USW Opposes Fast Track Bill: It’s time for a New Trade Policy, Not More of the Same

Contacts:  Wayne Ranick (412) 562-2444, wranick@usw.org
                Gary Hubbard (202) 256-8125, ghubbard@usw.org 

(Pittsburgh) – United Steelworkers (USW) International President Leo W. Gerard issued the following statement today following the release of legislation today by Senators Orrin Hatch and Ron Wyden and Congressman Paul Ryan to provide the President fast track trade negotiating authority.

“Today’s fast track bill will only continue outmoded trade policies that have decimated American manufacturing with more than 60,000 shuttered factories and millions of lost jobs. It’s time for a new trade policy, not more of the same.

“The USW is not against trade, but unfortunately the history of trade agreements is clear:  I don’t know anyone who can name an agreement passed under fast track that has resulted in a net gain of jobs for working Americans. The fast track bill introduced today fails to ensure that future trade agreements will produce the results that will enhance wages and job security, and address income inequality.

“Congress has included negotiating objectives in past fast track authority legislation requiring trade deficit reduction, adequate attention to workers’ rights, provisions to address unfair tax rebate policies and other provisions that were not achieved in final trade agreements. New negotiating objectives, such as addressing currency manipulation, are unlikely to be fulfilled even though it is included as an objective in a bill.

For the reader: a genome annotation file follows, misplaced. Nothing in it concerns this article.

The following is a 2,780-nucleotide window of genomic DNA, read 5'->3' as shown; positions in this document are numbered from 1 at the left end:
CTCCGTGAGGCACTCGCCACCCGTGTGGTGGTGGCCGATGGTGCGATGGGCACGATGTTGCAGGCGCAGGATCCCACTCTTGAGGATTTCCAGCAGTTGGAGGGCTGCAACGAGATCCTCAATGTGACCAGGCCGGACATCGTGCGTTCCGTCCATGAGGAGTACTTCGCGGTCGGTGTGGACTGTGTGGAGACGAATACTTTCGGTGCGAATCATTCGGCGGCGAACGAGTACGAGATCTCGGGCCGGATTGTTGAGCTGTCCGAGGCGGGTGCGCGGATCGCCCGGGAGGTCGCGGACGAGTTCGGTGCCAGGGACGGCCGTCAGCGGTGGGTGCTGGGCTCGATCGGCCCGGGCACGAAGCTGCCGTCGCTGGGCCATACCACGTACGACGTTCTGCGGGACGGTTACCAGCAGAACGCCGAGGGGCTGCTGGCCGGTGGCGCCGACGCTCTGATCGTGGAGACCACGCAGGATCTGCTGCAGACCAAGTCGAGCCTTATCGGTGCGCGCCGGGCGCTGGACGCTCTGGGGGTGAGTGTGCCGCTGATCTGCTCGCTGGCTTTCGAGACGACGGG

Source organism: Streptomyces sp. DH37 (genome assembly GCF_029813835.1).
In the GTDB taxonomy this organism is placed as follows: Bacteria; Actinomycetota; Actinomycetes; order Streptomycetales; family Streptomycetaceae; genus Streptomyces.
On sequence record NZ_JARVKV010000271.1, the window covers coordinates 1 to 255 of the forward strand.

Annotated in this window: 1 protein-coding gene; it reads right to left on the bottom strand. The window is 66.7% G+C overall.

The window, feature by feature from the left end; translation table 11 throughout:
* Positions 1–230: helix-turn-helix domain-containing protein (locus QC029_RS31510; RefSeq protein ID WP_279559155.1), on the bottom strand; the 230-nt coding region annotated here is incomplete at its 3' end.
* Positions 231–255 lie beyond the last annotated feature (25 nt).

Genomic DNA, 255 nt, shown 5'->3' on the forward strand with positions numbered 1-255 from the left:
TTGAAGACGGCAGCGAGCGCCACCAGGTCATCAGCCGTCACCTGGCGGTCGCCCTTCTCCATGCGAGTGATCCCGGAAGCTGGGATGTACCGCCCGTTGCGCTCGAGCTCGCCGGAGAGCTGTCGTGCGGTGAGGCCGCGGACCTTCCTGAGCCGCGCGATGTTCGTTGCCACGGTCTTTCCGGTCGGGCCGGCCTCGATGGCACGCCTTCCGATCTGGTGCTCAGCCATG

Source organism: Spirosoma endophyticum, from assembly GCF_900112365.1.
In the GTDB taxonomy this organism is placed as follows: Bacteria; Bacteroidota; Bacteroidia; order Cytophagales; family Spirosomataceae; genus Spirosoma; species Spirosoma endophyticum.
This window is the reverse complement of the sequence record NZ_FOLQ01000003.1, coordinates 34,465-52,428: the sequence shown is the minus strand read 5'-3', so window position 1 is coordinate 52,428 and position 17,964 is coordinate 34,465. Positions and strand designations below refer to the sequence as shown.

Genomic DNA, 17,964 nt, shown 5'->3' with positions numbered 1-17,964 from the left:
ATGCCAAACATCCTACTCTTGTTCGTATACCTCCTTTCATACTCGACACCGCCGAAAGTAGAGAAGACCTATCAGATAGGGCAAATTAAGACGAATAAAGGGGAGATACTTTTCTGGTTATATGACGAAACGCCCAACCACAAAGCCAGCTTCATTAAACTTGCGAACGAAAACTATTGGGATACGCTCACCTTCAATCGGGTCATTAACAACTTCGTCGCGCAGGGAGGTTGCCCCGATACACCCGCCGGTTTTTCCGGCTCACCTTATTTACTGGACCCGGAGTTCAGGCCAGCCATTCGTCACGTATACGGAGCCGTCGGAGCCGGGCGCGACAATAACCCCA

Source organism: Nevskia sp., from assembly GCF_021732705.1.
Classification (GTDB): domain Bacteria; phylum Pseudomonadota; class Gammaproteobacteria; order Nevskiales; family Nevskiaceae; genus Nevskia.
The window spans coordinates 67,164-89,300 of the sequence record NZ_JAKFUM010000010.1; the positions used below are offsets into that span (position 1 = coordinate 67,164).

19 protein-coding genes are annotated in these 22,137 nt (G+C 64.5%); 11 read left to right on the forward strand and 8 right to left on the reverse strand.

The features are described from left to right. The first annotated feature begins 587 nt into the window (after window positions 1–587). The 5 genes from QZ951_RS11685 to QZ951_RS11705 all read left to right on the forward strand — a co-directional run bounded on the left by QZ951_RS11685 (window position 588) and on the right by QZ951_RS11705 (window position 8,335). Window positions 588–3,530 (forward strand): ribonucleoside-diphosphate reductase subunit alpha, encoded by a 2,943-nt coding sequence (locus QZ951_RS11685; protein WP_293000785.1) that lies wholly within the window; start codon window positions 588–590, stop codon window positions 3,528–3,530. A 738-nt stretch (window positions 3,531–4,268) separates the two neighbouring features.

“Fast track will only perpetuate existing trade policies which are in dramatic need of change. Providing expedited procedures and preferential treatment for trade agreements that don’t provide the results America needs is unacceptable. A good trade agreement doesn’t need the protection of fast track -- it would have the strong support of the American people.

“For Steelworkers, trade isn’t an academic or political issue; it’s about kitchen table economics: Will our members be able to keep their jobs and put food on their tables, pay their bills, put their kids through college and have a safe and secure retirement? We have had to spend far too much time, energy and resources fighting to have existing trade agreements enforced. Fast track will only keep the current system in place and that’s unacceptable.”

The USW represents 850,000 workers in North America employed among industries that include metals, rubber, chemicals, paper, oil refining, plus the service and public sectors. For more information: http://www.usw.org

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